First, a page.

From the very beginning of <em>The Boy in the Striped Pajamas</em>, there's a sense of fragmentation and isolation in Bruno's family. He comes home to find his things being packed by the maid, Maria, and his father's in Auschwitz before we even finish the first page. Once they move to the new house, his parents and Gretel more or less fade into the background—we get the sense that Bruno is on his own. A lot. If his father isn't at the concentration camp, he's in his office, and his mom's often napping or taking medicinal Sherries. And Gretel? Only dolls and maps for her, so buzz off. No wonder Bruno longs for a friend.
Bruno's family is to blame for what happens to him in Auschwitz. If they weren't so closed off to him—and if they were more willing to answer his questions—he never would have gone under the fence.
In this book, family only hurts you—they either aren't there when you need them, or they get taken from you and leave you heartbroken.
In Bruno's family, lies and deception are why he doesn't know what's going on around him. When he asks his mom why they're moving, for instance, she just says it's for his dad's "important" job. When he asks who the people in the striped pajamas are, his father says they're "not people." Way to be super cryptic, you two. In the end, all the lies lead to Bruno lying about where he goes and what he does in his free time—so while we can't be totally sure, it seems possible that with more transparency in his family, Bruno might have met a different end in The Boy in the Striped Pajamas.
In The Boy in the Striped Pajamas, all the lies told to Bruno do him more harm than good. Lying doesn't protect him at all.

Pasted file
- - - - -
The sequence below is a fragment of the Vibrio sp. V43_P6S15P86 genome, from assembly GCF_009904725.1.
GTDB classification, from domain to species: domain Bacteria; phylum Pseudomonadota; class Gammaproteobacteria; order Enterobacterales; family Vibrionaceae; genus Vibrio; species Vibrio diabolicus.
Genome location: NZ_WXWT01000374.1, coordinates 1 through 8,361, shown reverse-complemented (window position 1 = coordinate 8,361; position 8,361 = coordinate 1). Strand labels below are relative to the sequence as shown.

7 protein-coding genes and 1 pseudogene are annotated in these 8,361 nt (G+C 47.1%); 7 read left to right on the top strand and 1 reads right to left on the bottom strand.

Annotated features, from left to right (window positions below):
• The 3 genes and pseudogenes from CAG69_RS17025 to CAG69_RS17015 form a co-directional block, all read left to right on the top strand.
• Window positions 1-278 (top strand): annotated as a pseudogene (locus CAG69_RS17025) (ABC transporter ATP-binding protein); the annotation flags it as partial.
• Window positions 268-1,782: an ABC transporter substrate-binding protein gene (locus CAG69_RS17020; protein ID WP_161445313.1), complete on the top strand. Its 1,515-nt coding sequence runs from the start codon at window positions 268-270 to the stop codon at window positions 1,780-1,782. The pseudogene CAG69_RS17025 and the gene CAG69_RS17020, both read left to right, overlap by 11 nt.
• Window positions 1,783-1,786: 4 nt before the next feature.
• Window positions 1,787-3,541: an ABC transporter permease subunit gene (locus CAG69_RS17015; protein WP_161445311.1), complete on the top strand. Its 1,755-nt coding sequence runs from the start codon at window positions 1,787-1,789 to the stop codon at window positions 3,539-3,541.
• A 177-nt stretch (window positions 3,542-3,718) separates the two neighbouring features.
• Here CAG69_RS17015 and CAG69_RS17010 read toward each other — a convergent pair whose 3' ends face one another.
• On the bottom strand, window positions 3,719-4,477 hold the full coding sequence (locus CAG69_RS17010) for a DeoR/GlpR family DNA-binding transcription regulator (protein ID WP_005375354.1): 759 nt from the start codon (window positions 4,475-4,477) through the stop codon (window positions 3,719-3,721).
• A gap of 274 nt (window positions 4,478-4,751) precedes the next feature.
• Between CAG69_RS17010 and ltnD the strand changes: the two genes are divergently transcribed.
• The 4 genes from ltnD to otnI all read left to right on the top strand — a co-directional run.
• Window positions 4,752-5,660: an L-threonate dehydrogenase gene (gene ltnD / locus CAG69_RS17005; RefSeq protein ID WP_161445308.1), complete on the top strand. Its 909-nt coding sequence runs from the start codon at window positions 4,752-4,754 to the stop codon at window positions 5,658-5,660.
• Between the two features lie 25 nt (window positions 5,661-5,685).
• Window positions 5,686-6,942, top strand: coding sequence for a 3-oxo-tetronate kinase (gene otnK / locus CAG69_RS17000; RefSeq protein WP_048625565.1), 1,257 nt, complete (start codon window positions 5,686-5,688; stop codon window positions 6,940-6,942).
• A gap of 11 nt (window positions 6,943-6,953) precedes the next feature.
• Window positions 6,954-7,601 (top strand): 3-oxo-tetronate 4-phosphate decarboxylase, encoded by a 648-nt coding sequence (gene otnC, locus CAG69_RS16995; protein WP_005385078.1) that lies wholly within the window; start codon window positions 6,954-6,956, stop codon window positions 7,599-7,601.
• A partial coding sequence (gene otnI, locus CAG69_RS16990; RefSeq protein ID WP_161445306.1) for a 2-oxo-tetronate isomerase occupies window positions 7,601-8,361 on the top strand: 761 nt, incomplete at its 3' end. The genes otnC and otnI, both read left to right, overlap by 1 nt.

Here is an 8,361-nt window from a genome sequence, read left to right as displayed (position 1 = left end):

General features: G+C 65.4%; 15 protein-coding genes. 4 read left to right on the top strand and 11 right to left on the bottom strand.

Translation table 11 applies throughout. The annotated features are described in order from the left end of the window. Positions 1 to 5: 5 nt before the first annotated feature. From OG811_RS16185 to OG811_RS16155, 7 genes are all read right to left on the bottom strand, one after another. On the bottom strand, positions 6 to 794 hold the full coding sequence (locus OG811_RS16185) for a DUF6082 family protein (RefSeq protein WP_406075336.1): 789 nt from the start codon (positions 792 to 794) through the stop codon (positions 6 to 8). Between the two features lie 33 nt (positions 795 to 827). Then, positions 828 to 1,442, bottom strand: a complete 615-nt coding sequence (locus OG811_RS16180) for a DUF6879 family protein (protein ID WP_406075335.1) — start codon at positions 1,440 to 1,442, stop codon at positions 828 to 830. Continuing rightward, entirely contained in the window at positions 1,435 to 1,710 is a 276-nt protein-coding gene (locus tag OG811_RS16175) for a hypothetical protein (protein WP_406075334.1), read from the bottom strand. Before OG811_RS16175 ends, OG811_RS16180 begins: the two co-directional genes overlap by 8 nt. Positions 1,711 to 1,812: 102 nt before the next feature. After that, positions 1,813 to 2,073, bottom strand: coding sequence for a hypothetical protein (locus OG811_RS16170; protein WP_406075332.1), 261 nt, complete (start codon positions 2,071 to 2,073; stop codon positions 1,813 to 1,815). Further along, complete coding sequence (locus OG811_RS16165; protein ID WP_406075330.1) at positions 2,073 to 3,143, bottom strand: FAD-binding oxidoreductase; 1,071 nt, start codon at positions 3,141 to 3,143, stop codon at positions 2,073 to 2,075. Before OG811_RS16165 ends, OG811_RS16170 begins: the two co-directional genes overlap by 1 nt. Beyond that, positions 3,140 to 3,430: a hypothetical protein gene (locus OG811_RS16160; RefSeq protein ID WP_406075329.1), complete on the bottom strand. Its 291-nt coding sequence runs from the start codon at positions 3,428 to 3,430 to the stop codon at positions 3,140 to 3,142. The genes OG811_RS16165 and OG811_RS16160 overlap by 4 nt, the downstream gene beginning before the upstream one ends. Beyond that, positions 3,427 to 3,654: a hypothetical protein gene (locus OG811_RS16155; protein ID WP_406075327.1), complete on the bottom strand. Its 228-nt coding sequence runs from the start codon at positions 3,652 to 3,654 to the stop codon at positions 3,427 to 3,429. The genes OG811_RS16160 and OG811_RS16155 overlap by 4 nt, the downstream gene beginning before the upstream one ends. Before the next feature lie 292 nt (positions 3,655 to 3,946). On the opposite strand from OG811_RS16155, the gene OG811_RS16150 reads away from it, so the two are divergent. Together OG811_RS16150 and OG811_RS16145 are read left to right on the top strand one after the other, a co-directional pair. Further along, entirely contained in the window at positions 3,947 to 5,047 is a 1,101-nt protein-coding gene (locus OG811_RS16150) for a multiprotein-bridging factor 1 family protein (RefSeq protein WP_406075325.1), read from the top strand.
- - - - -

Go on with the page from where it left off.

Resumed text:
Bruno wouldn't have been any better off if his parents had told him the truth—the horrors of the Holocaust are incomprehensible to a child, without firsthand experience.
Even though the subject is hardly talked about in The Boy in the Striped Pajamas, race is everywhere in this book since it was a major player in the Holocaust—though there were many others, Jewish people were a primary target for the Nazis. In our story, the defining difference between Bruno and Shmuel is that Shmuel is Jewish.
Although Bruno doesn't realize that the people on the other side of the fence are Jews until close to the end of the novel, he's grown-up hearing propaganda about Germany being the best. How could he not with a Nazi commandant as a father and slews of soldiers always hanging around? This is a kid who's literally had Hitler in his house.
Bruno disguising himself as a Jewish prisoner and getting killed shows how arbitrary prejudice is.
That Bruno and Shmuel don't talk about race shows that its value is learned instead of innate.
In general, violence in The Boy in the Striped Pajamas is like the elephant in the room—we know it's there, but it's never talked about. We think this is because the book is seen through the eyes of Bruno, a young kid who can't quite comprehend what's going on around him. There are a few instances of public displays of violence and evidence of abuse by Nazis against Jews—specifically against Shmuel and Pavel—but if you know just a bit about the Holocaust, then you know that what isn't shown is way worse.